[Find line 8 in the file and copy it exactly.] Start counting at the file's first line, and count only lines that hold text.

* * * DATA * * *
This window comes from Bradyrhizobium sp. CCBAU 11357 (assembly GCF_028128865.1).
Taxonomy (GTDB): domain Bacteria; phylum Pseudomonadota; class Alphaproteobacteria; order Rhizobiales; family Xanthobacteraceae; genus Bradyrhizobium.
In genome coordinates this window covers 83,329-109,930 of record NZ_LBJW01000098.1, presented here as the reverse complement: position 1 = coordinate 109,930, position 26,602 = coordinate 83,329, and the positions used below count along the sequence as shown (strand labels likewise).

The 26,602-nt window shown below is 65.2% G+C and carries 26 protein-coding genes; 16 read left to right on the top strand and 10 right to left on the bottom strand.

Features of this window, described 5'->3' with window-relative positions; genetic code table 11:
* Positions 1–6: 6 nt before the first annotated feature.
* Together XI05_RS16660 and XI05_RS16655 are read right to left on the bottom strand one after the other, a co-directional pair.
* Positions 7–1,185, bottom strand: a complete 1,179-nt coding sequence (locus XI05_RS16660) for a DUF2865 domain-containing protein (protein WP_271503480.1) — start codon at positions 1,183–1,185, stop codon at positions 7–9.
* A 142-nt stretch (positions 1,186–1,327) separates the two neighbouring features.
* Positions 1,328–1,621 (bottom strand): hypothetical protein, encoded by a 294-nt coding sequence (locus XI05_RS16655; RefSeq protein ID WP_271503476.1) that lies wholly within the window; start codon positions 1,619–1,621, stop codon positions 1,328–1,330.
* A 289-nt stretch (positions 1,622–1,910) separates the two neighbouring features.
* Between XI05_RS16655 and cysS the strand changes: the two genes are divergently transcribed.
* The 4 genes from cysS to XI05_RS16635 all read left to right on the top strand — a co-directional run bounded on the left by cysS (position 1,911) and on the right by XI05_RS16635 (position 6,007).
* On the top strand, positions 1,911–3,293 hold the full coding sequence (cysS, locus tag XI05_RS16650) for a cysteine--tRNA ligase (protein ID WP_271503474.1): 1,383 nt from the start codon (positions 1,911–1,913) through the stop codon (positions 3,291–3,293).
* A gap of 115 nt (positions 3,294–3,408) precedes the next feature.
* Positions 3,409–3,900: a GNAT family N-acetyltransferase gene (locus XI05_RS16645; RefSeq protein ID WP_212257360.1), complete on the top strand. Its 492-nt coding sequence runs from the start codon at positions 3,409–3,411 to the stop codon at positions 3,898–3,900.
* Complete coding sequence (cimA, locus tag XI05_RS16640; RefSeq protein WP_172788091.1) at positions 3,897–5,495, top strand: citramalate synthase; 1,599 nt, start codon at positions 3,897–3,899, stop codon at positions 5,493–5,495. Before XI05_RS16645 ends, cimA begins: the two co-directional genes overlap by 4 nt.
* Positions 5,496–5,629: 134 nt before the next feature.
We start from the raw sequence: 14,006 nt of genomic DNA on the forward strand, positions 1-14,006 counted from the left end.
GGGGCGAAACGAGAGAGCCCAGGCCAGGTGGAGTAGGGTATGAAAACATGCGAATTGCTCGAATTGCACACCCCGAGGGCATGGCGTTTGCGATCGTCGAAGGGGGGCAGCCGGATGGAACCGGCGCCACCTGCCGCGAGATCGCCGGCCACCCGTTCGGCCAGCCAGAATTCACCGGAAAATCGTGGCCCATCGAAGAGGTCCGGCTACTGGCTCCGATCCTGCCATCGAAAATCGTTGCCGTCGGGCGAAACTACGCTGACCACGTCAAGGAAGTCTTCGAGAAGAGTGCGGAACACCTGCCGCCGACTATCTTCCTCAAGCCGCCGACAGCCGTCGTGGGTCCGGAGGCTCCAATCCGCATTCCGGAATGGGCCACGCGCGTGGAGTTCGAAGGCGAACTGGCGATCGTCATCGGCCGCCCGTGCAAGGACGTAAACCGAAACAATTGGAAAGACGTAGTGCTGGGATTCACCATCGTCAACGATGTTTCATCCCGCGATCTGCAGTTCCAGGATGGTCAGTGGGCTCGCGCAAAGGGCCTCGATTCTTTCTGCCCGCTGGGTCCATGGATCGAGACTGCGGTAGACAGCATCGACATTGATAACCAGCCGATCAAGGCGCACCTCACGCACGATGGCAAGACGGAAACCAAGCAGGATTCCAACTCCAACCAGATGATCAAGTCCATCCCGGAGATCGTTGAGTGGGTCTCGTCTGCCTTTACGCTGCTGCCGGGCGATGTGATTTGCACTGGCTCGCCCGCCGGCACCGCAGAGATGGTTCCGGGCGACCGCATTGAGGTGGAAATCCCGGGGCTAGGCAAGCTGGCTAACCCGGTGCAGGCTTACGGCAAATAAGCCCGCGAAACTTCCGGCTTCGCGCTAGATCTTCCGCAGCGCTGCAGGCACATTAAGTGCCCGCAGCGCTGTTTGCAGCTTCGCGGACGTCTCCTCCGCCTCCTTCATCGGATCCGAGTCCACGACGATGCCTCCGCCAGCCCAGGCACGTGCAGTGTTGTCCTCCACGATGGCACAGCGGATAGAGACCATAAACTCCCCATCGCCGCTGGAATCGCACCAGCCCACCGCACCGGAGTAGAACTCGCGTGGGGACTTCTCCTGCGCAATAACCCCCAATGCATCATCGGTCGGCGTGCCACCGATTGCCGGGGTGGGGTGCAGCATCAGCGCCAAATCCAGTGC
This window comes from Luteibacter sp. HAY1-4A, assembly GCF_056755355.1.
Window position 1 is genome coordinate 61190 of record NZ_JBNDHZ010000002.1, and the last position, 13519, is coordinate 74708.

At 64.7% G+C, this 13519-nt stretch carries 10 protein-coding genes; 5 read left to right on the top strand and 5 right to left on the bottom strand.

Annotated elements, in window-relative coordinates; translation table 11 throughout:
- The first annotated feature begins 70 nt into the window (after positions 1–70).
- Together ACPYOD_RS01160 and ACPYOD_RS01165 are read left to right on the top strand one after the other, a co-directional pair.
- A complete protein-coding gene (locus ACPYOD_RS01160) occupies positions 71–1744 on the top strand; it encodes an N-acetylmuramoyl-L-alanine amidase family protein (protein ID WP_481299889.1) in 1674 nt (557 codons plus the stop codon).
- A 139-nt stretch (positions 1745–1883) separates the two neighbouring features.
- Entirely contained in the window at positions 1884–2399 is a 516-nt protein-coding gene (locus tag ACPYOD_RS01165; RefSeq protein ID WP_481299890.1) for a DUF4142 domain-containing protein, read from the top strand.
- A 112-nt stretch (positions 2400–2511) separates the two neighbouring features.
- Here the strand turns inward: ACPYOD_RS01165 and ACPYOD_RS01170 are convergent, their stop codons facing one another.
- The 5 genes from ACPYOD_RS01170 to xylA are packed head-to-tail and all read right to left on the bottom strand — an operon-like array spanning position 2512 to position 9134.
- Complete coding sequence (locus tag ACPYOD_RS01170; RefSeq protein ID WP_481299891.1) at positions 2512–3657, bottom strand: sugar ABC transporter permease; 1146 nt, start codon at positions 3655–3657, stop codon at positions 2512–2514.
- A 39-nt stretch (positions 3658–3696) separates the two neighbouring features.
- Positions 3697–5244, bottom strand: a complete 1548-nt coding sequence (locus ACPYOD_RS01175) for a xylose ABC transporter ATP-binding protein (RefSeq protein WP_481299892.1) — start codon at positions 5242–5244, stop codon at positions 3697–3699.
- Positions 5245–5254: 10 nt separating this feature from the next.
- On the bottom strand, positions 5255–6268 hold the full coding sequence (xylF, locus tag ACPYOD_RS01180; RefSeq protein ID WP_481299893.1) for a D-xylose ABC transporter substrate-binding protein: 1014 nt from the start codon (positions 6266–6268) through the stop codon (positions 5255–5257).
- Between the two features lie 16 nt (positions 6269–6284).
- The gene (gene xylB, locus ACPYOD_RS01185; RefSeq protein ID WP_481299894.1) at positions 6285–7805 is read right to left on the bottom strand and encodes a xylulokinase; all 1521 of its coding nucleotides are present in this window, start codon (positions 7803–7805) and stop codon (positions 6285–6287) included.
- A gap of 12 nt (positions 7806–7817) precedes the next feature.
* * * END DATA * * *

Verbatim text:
* Positions 7–1,185, bottom strand: a complete 1,179-nt coding sequence (locus XI05_RS16660) for a DUF2865 domain-containing protein (protein WP_271503480.1) — start codon at positions 1,183–1,185, stop codon at positions 7–9.